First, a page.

Throughout the Brexit debate, Nissan had been singled out by ‘project fear’ both as an example of manufacturing job loss and an object of ridicule. Suggestions of workers being Turkeys voting for Christmas was a constant comment by Europhiles.
Brexit voters are, of course, mostly fools who don’t know what is good for them – in contrast to all those Remain voters with their degrees and analytical skills. But none are so dim-witted as those in Sunderland who, like turkeys voting for Christmas, chose a course of action which will inevitably lead to them losing their jobs at the city’s Nissan plant. Or so the story goes.
However, it turns out that Sunderland’s Nissan workers are defiantly not quite so stupid as the ” constantly portrayed them, neither are the people in Leave-voting areas who put ‘democracy to the test’ over the economic status quo. The words “Turkeys voting for Christmas” have been constantly used to patronise the overwhelming leave supporting working-class and none more so than Nissan workers in Sunderland. But for these workers, Christmas came early and not a Turkey insight.
The truth is now their democratic vote to leave the EU has been carried out Nissan have not only proclaimed Sunderland their centre of European operations but have said Brexit gives them a competitive advantage.
The UK’s Brexit deal has given Sunderland’s Nissan plant a competitive advantage and secured the future of thousands of jobs across Europe, the car giant’s global chief operating officer has said.
Ashwani Gupta also pledged the firm would ‘take this opportunity to redefine the auto industry in the United Kingdom’.
He stated: “Brexit has brought the business continuity in the short-term, protects 75,000 jobs across Europe and most importantly – all of our models which we manufacture in Sunderland,”
“Brexit has brought Nissan a competitive advantage from being in the United Kingdom as one of the largest automakers, not only for the UK but also outside the UK, and that is why I say Brexit is positive for Nissan.”
All components of the models manufactured at Sunderland were covered by the agreement on rules of origin apart from the 62kw/h batteries required for the new long-range version of the Leaf, he said.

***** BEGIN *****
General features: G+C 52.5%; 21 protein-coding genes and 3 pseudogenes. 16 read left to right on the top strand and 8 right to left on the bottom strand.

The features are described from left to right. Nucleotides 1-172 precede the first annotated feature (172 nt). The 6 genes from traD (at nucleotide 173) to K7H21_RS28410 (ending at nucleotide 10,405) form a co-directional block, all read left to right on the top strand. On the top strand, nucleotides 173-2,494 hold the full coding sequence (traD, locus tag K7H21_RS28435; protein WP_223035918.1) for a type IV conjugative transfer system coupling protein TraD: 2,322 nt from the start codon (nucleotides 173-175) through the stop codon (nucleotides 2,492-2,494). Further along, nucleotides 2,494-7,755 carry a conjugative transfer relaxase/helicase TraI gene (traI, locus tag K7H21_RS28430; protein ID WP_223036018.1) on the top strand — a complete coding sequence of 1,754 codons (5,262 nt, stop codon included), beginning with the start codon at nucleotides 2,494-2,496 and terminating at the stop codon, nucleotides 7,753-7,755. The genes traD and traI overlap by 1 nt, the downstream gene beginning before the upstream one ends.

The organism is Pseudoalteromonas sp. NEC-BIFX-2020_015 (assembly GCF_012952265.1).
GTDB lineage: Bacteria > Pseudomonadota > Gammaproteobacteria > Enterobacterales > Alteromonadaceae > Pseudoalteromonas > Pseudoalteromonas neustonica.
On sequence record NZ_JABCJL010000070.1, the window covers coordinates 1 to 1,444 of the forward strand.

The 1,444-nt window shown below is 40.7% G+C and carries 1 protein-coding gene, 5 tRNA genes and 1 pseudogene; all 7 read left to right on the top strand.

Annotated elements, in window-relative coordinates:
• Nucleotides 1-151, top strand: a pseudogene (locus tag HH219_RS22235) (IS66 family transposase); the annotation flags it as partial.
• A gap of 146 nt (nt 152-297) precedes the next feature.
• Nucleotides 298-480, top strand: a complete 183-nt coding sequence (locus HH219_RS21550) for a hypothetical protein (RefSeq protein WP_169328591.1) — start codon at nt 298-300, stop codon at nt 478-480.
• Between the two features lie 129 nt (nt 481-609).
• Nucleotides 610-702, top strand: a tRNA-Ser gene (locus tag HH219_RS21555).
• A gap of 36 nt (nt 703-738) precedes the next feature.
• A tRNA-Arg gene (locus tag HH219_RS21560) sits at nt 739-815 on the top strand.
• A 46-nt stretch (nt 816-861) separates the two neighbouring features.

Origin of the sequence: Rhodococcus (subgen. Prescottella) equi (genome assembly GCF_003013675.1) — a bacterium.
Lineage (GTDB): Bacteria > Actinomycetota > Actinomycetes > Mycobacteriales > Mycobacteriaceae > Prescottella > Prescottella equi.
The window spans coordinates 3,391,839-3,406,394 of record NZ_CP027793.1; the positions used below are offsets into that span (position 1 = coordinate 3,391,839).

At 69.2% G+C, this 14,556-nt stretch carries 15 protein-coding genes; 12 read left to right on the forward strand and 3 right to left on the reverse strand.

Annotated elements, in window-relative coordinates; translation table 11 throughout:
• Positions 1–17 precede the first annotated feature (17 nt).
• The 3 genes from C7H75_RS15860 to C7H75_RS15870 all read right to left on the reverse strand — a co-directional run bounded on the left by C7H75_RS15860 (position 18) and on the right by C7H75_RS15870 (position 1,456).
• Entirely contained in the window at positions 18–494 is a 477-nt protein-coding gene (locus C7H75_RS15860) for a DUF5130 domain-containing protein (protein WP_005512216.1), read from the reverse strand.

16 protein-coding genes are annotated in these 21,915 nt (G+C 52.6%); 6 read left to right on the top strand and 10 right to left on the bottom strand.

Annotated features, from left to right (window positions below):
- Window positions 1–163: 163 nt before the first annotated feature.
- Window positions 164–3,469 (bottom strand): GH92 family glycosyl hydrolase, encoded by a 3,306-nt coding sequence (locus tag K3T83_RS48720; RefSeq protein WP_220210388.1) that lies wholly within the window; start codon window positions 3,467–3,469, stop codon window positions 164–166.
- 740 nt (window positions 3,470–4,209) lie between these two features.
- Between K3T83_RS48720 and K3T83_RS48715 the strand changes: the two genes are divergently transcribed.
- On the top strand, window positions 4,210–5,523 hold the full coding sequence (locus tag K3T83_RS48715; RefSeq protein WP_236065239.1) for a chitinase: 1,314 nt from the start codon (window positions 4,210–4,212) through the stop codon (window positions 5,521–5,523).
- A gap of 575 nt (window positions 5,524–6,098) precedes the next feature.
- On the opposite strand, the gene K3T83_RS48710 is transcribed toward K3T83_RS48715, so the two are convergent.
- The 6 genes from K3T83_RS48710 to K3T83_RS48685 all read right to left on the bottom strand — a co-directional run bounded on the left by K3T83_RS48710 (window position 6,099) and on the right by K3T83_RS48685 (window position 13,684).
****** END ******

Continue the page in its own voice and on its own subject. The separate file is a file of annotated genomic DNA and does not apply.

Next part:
Nissan’s supplier, Envision, will start producing the batteries later this year meaning all products, including the Qashqai e-Power, made in Sunderland, will qualify for the rules of origin.
Asked if the decision marked a long-term commitment to Sunderland, Mr Gupta replied: “Our message is consistent, as of yesterday, as of today, and it will be the same tomorrow. As far as the current business conditions are kept, we are sustainable – not only Sunderland, but the whole European business case.
“If these business conditions are going to change, obviously we have to evaluate our business once again.
“In Europe, when we had to optimise our production capacity, we chose Sunderland over Barcelona.
“We have only one production facility in Europe so this means the Sunderland plant is so important for us.
“That’s why I am challenging Sunderland to keep the competitiveness.”
Mr Gupta said it was too early to say how many new jobs the move would create.
Plant is in the running for more new models
If Sunderland continued to be competitive and the trading conditions did not change, the plant is in the running to produce more new models, bosses say.
Mr Gupta said: “Brexit, with existing conditions, has secured the sustainability and improved the competitiveness of the Sunderland plant – moving forward, the business will be as normal.
“Sunderland is already one of our most competitive plants in the Nissan world. We have a very competitive supply base, including batteries. Brexit gives us the competitive advantage, not only within the United Kingdom, but outside because in how many locations in Europe are the batteries localised?”
Mr Gupta said that having the plant in the UK post-Brexit has given them advantages over some competitors because of the deal.
He said: “In certain conditions, our competitiveness is improved, for some of the cases it is on par, so it depends on segment by segment, market share by market share.
“We will definitely have the competitive advantage on electrified vehicles.”
‘Investment continued through Brexit uncertainty’
The firm had shown faith in the Sunderland plant even while there was uncertainty over what form of a deal – if any – would be reached.
Plant could return to three-shift working
The new Juke was already selling well and if the new Qashqai was a success, the plant could return to three shift working: “We have two lines and are running two shifts,” said Mr Gupta.
“If I take out the pandemic, we can easily do between 320,000 and 350,000. If all the new models are a success, I can go up to 600,000 based on three shifts and two lines.”
Problems at ports are ‘peanuts’
The firm had not been hit by the delays reported at ports by other businesses since Brexit: “When I look at how Nissan has come out of the crises of tsunamis, earthquakes, floods, snow, tornadoes in the United States, and most importantly, the pandemic, the sort of problem we are seeing in the ports is peanuts.
“For a global manufacturer who is running 150 markets and 14 plants across the world, to have additional documentation, to fill a form at the border is nothing. We were prepared for it, we have updated our software, we have updated our processes and today we are successfully running operations.”